Second update: The architect of SOPA, Sen. Lamar Smith (R-TX) has announced that in the wake of the PIPA vote being cancelled, he’s also canceling the markup hearing on SOPA scheduled for February and all consideration of the bill “until there is wider agreement on a solution.” Full statement here:
Chairman Smith: “I have heard from the critics and I take seriously their concerns regarding proposed legislation to address the problem of online piracy. It is clear that we need to revisit the approach on how best to address the problem of foreign thieves that steal and sell American inventions and products.
“The problem of online piracy is too big to ignore. American intellectual property industries provide 19 million high-paying jobs and account for more than 60 percent of U.S. exports. The theft of America’s intellectual property costs the U.S. economy more than $100 billion annually and results in the loss of thousands of American jobs. Congress cannot stand by and do nothing while American innovators and job creators are under attack.
“The online theft of American intellectual property is no different than the theft of products from a store. It is illegal and the law should be enforced both in the store and online.
“The Committee will continue work with both copyright owners and Internet companies to develop proposals that combat online piracy and protect America’s intellectual property. We welcome input from all organizations and individuals who have an honest difference of opinion about how best to address this widespread problem. The Committee remains committed to finding a solution to the problem of online piracy that protects American intellectual property and innovation.
“The House Judiciary Committee will postpone consideration of the legislation until there is wider agreement on a solution.”
Third update: Net Coalition, an Internet industry organization representing some of the largest companies online — including Google, Facebook, Twitter, Yahoo and AOL — has responded to Sen. Reid’s move to stop PIPA in its tracks.
As Markhan Erickson, executive director of Net Coalition said in a statement: “We commend Congress on recognizing the serious collateral damage this bill could inflict on the Internet. We remain committed to working with Congress to address the problem of piracy without compromising innovation and free expression.”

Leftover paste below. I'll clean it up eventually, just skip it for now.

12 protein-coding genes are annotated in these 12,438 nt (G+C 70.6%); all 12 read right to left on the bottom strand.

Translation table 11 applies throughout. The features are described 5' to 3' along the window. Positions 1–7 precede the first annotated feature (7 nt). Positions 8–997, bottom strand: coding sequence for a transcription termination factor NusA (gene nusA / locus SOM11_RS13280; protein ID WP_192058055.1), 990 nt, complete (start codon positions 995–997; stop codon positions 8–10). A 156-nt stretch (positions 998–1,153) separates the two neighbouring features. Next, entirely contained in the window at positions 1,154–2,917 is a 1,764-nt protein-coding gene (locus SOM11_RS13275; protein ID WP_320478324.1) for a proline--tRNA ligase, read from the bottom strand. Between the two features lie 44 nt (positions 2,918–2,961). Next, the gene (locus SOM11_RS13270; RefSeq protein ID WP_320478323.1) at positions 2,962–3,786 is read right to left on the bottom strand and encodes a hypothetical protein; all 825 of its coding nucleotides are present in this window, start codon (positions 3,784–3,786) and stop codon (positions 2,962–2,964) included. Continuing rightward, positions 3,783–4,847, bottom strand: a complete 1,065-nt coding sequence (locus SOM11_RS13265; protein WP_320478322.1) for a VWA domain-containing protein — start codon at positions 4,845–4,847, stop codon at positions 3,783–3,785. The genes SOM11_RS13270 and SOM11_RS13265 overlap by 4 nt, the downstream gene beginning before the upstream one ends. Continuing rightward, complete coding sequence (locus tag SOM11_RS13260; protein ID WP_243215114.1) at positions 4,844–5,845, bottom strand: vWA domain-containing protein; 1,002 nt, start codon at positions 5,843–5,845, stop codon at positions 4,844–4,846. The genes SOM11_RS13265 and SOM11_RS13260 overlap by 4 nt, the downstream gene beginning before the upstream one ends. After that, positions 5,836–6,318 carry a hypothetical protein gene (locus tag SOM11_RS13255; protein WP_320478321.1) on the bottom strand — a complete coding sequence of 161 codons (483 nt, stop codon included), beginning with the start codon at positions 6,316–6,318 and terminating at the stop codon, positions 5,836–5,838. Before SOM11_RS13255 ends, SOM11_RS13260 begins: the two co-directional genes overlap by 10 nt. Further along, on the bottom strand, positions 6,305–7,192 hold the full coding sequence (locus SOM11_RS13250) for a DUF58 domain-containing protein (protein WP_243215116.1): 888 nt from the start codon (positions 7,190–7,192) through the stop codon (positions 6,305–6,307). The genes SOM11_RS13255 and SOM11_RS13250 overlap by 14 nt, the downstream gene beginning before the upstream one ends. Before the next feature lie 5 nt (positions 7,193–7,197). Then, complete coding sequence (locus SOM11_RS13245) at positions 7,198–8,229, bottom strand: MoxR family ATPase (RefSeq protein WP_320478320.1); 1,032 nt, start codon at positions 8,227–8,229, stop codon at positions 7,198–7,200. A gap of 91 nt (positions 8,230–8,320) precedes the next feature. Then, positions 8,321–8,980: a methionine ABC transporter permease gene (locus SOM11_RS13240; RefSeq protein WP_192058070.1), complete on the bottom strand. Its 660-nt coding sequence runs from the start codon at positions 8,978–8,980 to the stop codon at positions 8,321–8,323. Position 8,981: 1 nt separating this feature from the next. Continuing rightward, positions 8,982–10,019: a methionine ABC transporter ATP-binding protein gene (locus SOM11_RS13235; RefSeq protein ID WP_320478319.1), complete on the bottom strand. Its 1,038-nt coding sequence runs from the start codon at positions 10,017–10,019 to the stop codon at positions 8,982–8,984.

Fourth update: Numerous other Senators have weighed on in the news of the PIPA and SOPA suspensions, with all of them, including some co-sponsors of the bill, essentially agreeing that the moves were the right ones, given the lack of broad support for the bills at present.
Sen. McConnell, who called upon Reid to cancel the PIPA vote on Thursday, said he was “encouraged” by the news of PIPA’s indefinite postponement.
Sen. Chuck Schumer (D-NY) and Sen. Kirsten Gillibrand (D-NY), who had been the targets of a protest Wednesday by New York tech workers upset at the Senators’ co-sponsorship of PIPA, both released brief statements saying that the people’s voice had been heard. Sen. Schumer tweeted his statement and Sen. Gillibrand posted hers on Facebook.
Sen. Ron Wyden (D-OR), the longest-standing opponent of PIPA, tweeted: “For all those who might have thought that their voice didn’t count in their government, I hope you now know it does.”
Fifth update: The MPAA tweeted a statement posted on its blog by, Senator Chris Dodd, currently the CEO of the Motion Picture Association of America, in which Dodd blasts Congressional leaders’ decision to halt the progress of SOPA and PIPA.
Dodd’s statement “applaud[s]” those lawmakers who didn’t budge in their support of SOPA and PIPA (there can’t be many of them left at this point) and accuses the rest of Congress of “failing to act,” saying “American jobs will continue to be lost,” as a result.
Read Dodd’s statement in full here:
We applaud those leaders in Washington who have chosen to stand with the millions of hard working Americans all across this nation whose livelihoods are threatened by foreign criminal websites designed to steal. As a consequence of failing to act, there will continue to be a safe haven for foreign thieves; American jobs will continue to be lost; and consumers will continue to be exposed to fraudulent and dangerous products peddled by foreign criminals.
With today’s announcement, we hope the dynamics of the conversation can change and become a sincere discussion about how best to protect the millions of American jobs affected by the theft of American intellectual property. The threat posed by these criminal operations has been widely acknowledged by even the most ardent critics. It is incumbent that they now sincerely work with all of us to achieve a meaningful solution to this critically important goal.
Earlier on Thursday, Dodd said in an interview with The New York Times that the Web protests had decidedly shifted support for SOPA and PIPA in Washington. “This thing was considered by many to be a slam dunk,” Dodd told the newspaper.
More to come. Stay tuned.